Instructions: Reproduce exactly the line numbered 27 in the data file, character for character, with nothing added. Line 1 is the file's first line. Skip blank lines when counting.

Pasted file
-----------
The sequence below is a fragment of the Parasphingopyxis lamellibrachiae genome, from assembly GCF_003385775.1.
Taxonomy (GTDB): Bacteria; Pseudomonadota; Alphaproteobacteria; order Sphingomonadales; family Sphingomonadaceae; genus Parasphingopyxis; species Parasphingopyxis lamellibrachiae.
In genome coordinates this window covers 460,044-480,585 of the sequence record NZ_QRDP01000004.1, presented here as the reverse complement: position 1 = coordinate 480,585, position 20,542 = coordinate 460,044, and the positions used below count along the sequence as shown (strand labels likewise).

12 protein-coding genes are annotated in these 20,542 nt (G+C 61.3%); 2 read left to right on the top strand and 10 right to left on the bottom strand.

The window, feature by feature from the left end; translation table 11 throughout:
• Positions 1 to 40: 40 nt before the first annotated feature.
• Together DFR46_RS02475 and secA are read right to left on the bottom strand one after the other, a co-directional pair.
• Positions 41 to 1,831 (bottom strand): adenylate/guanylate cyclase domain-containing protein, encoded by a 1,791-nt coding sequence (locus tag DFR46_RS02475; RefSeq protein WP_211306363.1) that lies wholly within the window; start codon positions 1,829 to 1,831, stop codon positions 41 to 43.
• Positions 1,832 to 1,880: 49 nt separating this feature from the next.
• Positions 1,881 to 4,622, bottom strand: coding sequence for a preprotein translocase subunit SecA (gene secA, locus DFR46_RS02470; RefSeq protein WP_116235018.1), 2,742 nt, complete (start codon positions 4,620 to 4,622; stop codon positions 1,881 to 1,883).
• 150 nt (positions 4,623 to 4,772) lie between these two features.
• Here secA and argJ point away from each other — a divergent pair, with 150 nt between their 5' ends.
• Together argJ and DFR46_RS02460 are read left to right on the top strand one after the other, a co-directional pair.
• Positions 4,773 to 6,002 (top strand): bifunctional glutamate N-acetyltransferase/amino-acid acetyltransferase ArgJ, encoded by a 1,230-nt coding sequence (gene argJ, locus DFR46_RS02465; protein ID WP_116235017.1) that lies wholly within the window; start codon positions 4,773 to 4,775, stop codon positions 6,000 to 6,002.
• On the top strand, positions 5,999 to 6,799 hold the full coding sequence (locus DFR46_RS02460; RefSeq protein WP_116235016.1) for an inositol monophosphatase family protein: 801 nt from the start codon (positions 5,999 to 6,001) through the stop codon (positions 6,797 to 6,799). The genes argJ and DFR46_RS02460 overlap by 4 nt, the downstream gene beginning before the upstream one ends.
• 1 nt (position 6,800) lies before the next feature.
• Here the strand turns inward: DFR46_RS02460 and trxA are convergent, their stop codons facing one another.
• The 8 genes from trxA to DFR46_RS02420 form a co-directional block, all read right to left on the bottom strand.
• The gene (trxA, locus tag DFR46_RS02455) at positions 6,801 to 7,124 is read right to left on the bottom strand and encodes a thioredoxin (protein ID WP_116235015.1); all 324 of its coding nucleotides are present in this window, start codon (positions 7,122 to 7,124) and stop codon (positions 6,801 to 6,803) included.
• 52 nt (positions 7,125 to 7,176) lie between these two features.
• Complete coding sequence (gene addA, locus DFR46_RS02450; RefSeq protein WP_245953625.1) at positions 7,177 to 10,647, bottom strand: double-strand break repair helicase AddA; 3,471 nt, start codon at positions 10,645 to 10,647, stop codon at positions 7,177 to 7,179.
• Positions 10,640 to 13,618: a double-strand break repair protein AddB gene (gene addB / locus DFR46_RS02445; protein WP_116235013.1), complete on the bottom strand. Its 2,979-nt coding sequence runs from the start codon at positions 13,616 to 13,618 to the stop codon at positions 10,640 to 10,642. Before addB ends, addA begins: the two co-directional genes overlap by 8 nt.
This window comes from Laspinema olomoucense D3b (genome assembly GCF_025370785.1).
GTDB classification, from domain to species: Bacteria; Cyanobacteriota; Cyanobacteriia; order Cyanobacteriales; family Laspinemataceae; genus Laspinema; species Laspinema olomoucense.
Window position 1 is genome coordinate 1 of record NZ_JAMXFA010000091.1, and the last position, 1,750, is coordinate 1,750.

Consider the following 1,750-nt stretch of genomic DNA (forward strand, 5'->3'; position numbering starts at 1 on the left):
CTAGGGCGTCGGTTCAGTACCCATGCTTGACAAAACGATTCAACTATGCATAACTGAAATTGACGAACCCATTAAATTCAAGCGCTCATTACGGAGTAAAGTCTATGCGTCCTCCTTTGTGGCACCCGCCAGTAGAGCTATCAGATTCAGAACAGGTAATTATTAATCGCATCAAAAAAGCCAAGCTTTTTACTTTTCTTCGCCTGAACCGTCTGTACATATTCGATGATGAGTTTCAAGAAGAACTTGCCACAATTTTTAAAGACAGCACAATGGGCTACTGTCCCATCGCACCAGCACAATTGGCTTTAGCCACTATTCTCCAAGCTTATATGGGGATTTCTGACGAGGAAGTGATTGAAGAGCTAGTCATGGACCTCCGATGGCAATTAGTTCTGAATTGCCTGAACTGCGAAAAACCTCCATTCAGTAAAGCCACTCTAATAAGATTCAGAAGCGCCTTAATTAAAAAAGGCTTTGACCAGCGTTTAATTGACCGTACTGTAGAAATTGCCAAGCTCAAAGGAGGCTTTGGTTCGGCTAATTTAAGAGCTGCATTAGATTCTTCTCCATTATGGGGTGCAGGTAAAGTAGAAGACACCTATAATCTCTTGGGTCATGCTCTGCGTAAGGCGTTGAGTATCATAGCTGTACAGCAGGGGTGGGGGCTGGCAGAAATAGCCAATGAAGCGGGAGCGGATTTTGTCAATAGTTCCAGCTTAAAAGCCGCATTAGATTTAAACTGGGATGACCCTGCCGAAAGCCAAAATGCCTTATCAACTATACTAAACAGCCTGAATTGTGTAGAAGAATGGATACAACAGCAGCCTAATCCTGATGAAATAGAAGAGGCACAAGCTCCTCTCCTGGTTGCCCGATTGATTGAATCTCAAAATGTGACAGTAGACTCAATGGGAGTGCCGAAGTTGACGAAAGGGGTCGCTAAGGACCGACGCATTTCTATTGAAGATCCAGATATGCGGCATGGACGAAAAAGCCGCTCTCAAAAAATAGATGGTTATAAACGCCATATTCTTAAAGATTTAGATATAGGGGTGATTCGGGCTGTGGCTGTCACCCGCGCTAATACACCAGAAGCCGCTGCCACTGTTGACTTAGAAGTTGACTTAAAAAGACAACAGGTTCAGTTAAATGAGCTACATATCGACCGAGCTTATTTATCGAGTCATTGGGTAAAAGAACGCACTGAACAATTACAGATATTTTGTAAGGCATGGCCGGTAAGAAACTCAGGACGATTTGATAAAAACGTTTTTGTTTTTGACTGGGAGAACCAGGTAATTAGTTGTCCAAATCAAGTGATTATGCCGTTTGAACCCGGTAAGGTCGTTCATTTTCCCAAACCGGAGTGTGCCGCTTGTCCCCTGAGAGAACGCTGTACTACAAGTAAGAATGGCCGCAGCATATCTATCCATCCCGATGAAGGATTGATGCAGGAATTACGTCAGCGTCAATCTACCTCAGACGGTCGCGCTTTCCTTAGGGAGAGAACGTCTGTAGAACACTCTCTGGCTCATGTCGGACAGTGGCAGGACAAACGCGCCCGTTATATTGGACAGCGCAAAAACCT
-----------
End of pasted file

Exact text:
CTAGGGCGTCGGTTCAGTACCCATGCTTGACAAAACGATTCAACTATGCATAACTGAAATTGACGAACCCATTAAATTCAAGCGCTCATTACGGAGTAAAGTCTATGCGTCCTCCTTTGTGGCACCCGCCAGTAGAGCTATCAGATTCAGAACAGGTAATTATTAATCGCATCAAAAAAGCCAAGCTTTTTACTTTTCTTCGCCTGAACCGTCTGTACATATTCGATGATGAGTTTCAAGAAGAACTTGCCACAATTTTTAAAGACAGCACAATGGGCTACTGTCCCATCGCACCAGCACAATTGGCTTTAGCCACTATTCTCCAAGCTTATATGGGGATTTCTGACGAGGAAGTGATTGAAGAGCTAGTCATGGACCTCCGATGGCAATTAGTTCTGAATTGCCTGAACTGCGAAAAACCTCCATTCAGTAAAGCCACTCTAATAAGATTCAGAAGCGCCTTAATTAAAAAAGGCTTTGACCAGCGTTTAATTGACCGTACTGTAGAAATTGCCAAGCTCAAAGGAGGCTTTGGTTCGGCTAATTTAAGAGCTGCATTAGATTCTTCTCCATTATGGGGTGCAGGTAAAGTAGAAGACACCTATAATCTCTTGGGTCATGCTCTGCGTAAGGCGTTGAGTATCATAGCTGTACAGCAGGGGTGGGGGCTGGCAGAAATAGCCAATGAAGCGGGAGCGGATTTTGTCAATAGTTCCAGCTTAAAAGCCGCATTAGATTTAAACTGGGATGACCCTGCCGAAAGCCAAAATGCCTTATCAACTATACTAAACAGCCTGAATTGTGTAGAAGAATGGATACAACAGCAGCCTAATCCTGATGAAATAGAAGAGGCACAAGCTCCTCTCCTGGTTGCCCGATTGATTGAATCTCAAAATGTGACAGTAGACTCAATGGGAGTGCCGAAGTTGACGAAAGGGGTCGCTAAGGACCGACGCATTTCTATTGAAGATCCAGATATGCGGCATGGACGAAAAAGCCGCTCTCAAAAAATAGATGGTTATAAACGCCATATTCTTAAAGATTTAGATATAGGGGTGATTCGGGCTGTGGCTGTCACCCGCGCTAATACACCAGAAGCCGCTGCCACTGTTGACTTAGAAGTTGACTTAAAAAGACAACAGGTTCAGTTAAATGAGCTACATATCGACCGAGCTTATTTATCGAGTCATTGGGTAAAAGAACGCACTGAACAATTACAGATATTTTGTAAGGCATGGCCGGTAAGAAACTCAGGACGATTTGATAAAAACGTTTTTGTTTTTGACTGGGAGAACCAGGTAATTAGTTGTCCAAATCAAGTGATTATGCCGTTTGAACCCGGTAAGGTCGTTCATTTTCCCAAACCGGAGTGTGCCGCTTGTCCCCTGAGAGAACGCTGTACTACAAGTAAGAATGGCCGCAGCATATCTATCCATCCCGATGAAGGATTGATGCAGGAATTACGTCAGCGTCAATCTACCTCAGACGGTCGCGCTTTCCTTAGGGAGAGAACGTCTGTAGAACACTCTCTGGCTCATGTCGGACAGTGGCAGGACAAACGCGCCCGTTATATTGGACAGCGCAAAAACCT